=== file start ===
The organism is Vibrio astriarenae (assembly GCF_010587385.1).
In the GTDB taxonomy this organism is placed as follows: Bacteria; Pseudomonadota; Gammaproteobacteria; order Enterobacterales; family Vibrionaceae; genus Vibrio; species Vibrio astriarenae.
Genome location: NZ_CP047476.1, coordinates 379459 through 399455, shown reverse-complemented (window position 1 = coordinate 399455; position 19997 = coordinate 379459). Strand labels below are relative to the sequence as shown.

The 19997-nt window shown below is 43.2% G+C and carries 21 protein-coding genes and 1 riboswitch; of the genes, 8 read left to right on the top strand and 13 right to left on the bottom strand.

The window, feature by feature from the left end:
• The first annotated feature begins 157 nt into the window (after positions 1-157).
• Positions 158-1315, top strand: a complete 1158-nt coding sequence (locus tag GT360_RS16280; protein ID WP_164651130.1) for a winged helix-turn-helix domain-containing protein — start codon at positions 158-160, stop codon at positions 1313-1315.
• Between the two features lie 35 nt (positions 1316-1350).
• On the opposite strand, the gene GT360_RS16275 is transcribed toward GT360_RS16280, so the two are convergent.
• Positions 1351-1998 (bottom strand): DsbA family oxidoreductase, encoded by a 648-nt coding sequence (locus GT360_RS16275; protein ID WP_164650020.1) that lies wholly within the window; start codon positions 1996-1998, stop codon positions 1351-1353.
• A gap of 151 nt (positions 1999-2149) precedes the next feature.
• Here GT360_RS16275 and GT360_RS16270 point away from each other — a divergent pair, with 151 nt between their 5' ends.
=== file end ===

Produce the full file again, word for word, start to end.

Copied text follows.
The organism is Vibrio astriarenae (assembly GCF_010587385.1).
In the GTDB taxonomy this organism is placed as follows: Bacteria; Pseudomonadota; Gammaproteobacteria; order Enterobacterales; family Vibrionaceae; genus Vibrio; species Vibrio astriarenae.
Genome location: NZ_CP047476.1, coordinates 379459 through 399455, shown reverse-complemented (window position 1 = coordinate 399455; position 19997 = coordinate 379459). Strand labels below are relative to the sequence as shown.

The 19997-nt window shown below is 43.2% G+C and carries 21 protein-coding genes and 1 riboswitch; of the genes, 8 read left to right on the top strand and 13 right to left on the bottom strand.

The window, feature by feature from the left end:
• The first annotated feature begins 157 nt into the window (after positions 1-157).
• Positions 158-1315, top strand: a complete 1158-nt coding sequence (locus tag GT360_RS16280; protein ID WP_164651130.1) for a winged helix-turn-helix domain-containing protein — start codon at positions 158-160, stop codon at positions 1313-1315.
• Between the two features lie 35 nt (positions 1316-1350).
• On the opposite strand, the gene GT360_RS16275 is transcribed toward GT360_RS16280, so the two are convergent.
• Positions 1351-1998 (bottom strand): DsbA family oxidoreductase, encoded by a 648-nt coding sequence (locus GT360_RS16275; protein ID WP_164650020.1) that lies wholly within the window; start codon positions 1996-1998, stop codon positions 1351-1353.
• A gap of 151 nt (positions 1999-2149) precedes the next feature.
• Here GT360_RS16275 and GT360_RS16270 point away from each other — a divergent pair, with 151 nt between their 5' ends.